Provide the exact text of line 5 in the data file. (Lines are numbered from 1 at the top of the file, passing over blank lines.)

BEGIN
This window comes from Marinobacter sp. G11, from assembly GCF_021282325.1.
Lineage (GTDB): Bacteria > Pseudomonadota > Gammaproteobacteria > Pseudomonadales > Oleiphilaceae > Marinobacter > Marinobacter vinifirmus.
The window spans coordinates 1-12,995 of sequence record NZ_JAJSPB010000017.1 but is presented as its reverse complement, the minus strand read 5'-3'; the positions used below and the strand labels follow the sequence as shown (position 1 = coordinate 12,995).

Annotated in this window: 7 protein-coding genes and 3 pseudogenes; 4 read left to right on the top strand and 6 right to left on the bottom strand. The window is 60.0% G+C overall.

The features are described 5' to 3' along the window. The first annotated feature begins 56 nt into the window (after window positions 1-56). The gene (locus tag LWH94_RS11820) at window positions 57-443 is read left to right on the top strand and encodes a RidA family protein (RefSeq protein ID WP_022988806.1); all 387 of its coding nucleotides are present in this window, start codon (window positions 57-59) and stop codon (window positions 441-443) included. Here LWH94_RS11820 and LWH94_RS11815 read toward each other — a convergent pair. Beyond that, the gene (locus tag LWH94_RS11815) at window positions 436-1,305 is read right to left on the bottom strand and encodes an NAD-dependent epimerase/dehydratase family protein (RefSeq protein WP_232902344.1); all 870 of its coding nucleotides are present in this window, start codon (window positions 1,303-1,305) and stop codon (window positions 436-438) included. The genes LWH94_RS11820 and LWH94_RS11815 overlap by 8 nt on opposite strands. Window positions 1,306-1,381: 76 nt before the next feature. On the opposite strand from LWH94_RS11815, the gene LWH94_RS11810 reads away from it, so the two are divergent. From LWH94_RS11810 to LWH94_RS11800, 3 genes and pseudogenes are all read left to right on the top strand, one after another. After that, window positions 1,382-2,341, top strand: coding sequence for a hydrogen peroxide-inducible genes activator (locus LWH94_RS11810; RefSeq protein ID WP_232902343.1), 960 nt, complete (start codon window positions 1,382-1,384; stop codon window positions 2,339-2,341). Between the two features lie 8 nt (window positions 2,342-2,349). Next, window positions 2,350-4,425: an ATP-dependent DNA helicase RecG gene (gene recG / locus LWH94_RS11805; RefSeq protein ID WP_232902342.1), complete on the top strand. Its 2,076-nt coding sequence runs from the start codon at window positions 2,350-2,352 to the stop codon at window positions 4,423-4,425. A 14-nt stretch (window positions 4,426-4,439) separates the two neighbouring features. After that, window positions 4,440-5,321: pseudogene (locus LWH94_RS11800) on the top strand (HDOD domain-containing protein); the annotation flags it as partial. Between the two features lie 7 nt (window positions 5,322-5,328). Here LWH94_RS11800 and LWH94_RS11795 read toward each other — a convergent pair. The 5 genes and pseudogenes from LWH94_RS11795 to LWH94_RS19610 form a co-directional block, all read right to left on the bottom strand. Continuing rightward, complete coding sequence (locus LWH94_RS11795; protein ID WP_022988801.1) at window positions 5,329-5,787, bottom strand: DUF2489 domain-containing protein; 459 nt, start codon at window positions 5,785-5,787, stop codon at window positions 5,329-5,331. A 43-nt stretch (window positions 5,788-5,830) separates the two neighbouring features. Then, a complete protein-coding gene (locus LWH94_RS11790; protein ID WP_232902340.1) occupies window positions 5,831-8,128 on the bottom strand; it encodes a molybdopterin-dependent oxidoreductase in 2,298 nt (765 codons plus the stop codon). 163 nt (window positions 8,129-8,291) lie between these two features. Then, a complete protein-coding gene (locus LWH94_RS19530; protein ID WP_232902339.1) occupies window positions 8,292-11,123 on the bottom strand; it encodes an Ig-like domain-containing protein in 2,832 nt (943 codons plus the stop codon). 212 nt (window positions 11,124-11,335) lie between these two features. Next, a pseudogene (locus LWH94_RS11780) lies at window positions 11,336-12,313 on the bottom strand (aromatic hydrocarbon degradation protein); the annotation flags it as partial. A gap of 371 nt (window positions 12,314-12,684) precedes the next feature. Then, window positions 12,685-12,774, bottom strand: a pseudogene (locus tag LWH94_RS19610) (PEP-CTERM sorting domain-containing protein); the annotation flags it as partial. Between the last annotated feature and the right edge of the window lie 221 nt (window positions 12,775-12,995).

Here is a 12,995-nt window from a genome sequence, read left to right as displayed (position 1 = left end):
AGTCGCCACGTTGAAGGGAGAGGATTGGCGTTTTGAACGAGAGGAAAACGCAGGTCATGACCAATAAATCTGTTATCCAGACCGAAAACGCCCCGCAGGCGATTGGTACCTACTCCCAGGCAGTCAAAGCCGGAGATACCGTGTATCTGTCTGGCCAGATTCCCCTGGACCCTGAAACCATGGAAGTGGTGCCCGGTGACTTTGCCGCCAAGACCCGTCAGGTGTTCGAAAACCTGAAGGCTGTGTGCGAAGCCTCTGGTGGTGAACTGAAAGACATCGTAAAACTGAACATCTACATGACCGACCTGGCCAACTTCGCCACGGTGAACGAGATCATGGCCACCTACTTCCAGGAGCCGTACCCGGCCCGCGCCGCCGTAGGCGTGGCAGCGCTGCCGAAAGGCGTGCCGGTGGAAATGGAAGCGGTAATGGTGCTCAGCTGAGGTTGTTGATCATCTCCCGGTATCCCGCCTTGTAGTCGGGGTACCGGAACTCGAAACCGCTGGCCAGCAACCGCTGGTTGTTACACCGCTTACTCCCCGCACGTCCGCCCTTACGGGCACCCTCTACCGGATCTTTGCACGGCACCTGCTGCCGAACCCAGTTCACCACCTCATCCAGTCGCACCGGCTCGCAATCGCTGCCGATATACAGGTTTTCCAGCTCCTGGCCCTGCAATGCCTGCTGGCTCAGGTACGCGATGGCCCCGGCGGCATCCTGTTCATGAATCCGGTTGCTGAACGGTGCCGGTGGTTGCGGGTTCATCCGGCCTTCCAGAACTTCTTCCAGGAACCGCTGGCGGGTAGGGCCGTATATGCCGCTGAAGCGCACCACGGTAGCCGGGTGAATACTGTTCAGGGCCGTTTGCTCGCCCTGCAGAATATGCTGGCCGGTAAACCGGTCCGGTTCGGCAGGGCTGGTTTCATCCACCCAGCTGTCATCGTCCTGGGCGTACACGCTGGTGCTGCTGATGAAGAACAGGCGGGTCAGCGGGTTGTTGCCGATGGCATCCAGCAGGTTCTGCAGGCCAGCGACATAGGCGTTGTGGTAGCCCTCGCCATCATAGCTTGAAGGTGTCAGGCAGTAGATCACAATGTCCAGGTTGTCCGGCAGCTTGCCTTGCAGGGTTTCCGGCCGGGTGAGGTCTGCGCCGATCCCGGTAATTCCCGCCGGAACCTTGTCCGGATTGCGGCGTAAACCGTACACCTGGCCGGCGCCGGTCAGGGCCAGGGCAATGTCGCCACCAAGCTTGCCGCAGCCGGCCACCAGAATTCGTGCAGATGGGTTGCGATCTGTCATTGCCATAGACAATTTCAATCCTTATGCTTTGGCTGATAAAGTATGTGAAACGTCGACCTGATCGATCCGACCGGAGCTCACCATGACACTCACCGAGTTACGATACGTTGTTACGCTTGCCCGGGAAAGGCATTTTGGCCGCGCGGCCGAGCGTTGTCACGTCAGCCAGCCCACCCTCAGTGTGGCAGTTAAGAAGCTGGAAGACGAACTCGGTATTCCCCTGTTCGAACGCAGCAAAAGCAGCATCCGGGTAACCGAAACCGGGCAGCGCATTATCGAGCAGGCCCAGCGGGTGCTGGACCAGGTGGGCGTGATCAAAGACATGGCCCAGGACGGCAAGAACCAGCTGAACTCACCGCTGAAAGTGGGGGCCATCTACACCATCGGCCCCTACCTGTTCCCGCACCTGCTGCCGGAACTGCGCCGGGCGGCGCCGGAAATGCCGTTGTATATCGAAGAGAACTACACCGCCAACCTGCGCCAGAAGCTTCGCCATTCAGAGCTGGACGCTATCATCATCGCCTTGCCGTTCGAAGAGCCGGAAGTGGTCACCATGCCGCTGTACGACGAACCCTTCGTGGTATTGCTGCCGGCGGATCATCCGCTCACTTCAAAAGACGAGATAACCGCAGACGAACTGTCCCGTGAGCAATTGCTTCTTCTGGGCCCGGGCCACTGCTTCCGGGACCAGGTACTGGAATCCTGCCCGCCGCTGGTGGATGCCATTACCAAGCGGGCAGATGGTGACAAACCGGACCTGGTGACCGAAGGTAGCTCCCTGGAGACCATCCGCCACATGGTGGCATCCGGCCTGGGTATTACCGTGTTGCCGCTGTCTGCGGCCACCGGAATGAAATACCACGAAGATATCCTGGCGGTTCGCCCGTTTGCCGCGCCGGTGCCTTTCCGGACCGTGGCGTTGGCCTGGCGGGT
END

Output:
The features are described 5' to 3' along the window. The first annotated feature begins 56 nt into the window (after window positions 1-56). The gene (locus tag LWH94_RS11820) at window positions 57-443 is read left to right on the top strand and encodes a RidA family protein (RefSeq protein ID WP_022988806.1); all 387 of its coding nucleotides are present in this window, start codon (window positions 57-59) and stop codon (window positions 441-443) included. Here LWH94_RS11820 and LWH94_RS11815 read toward each other — a convergent pair. Beyond that, the gene (locus tag LWH94_RS11815) at window positions 436-1,305 is read right to left on the bottom strand and encodes an NAD-dependent epimerase/dehydratase family protein (RefSeq protein WP_232902344.1); all 870 of its coding nucleotides are present in this window, start codon (window positions 1,303-1,305) and stop codon (window positions 436-438) included. The genes LWH94_RS11820 and LWH94_RS11815 overlap by 8 nt on opposite strands. Window positions 1,306-1,381: 76 nt before the next feature. On the opposite strand from LWH94_RS11815, the gene LWH94_RS11810 reads away from it, so the two are divergent. From LWH94_RS11810 to LWH94_RS11800, 3 genes and pseudogenes are all read left to right on the top strand, one after another. After that, window positions 1,382-2,341, top strand: coding sequence for a hydrogen peroxide-inducible genes activator (locus LWH94_RS11810; RefSeq protein ID WP_232902343.1), 960 nt, complete (start codon window positions 1,382-1,384; stop codon window positions 2,339-2,341). Between the two features lie 8 nt (window positions 2,342-2,349). Next, window positions 2,350-4,425: an ATP-dependent DNA helicase RecG gene (gene recG / locus LWH94_RS11805; RefSeq protein ID WP_232902342.1), complete on the top strand. Its 2,076-nt coding sequence runs from the start codon at window positions 2,350-2,352 to the stop codon at window positions 4,423-4,425. A 14-nt stretch (window positions 4,426-4,439) separates the two neighbouring features. After that, window positions 4,440-5,321: pseudogene (locus LWH94_RS11800) on the top strand (HDOD domain-containing protein); the annotation flags it as partial. Between the two features lie 7 nt (window positions 5,322-5,328). Here LWH94_RS11800 and LWH94_RS11795 read toward each other — a convergent pair. The 5 genes and pseudogenes from LWH94_RS11795 to LWH94_RS19610 form a co-directional block, all read right to left on the bottom strand. Continuing rightward, complete coding sequence (locus LWH94_RS11795; protein ID WP_022988801.1) at window positions 5,329-5,787, bottom strand: DUF2489 domain-containing protein; 459 nt, start codon at window positions 5,785-5,787, stop codon at window positions 5,329-5,331. A 43-nt stretch (window positions 5,788-5,830) separates the two neighbouring features. Then, a complete protein-coding gene (locus LWH94_RS11790; protein ID WP_232902340.1) occupies window positions 5,831-8,128 on the bottom strand; it encodes a molybdopterin-dependent oxidoreductase in 2,298 nt (765 codons plus the stop codon). 163 nt (window positions 8,129-8,291) lie between these two features. Then, a complete protein-coding gene (locus LWH94_RS19530; protein ID WP_232902339.1) occupies window positions 8,292-11,123 on the bottom strand; it encodes an Ig-like domain-containing protein in 2,832 nt (943 codons plus the stop codon). 212 nt (window positions 11,124-11,335) lie between these two features. Next, a pseudogene (locus LWH94_RS11780) lies at window positions 11,336-12,313 on the bottom strand (aromatic hydrocarbon degradation protein); the annotation flags it as partial. A gap of 371 nt (window positions 12,314-12,684) precedes the next feature. Then, window positions 12,685-12,774, bottom strand: a pseudogene (locus tag LWH94_RS19610) (PEP-CTERM sorting domain-containing protein); the annotation flags it as partial. Between the last annotated feature and the right edge of the window lie 221 nt (window positions 12,775-12,995).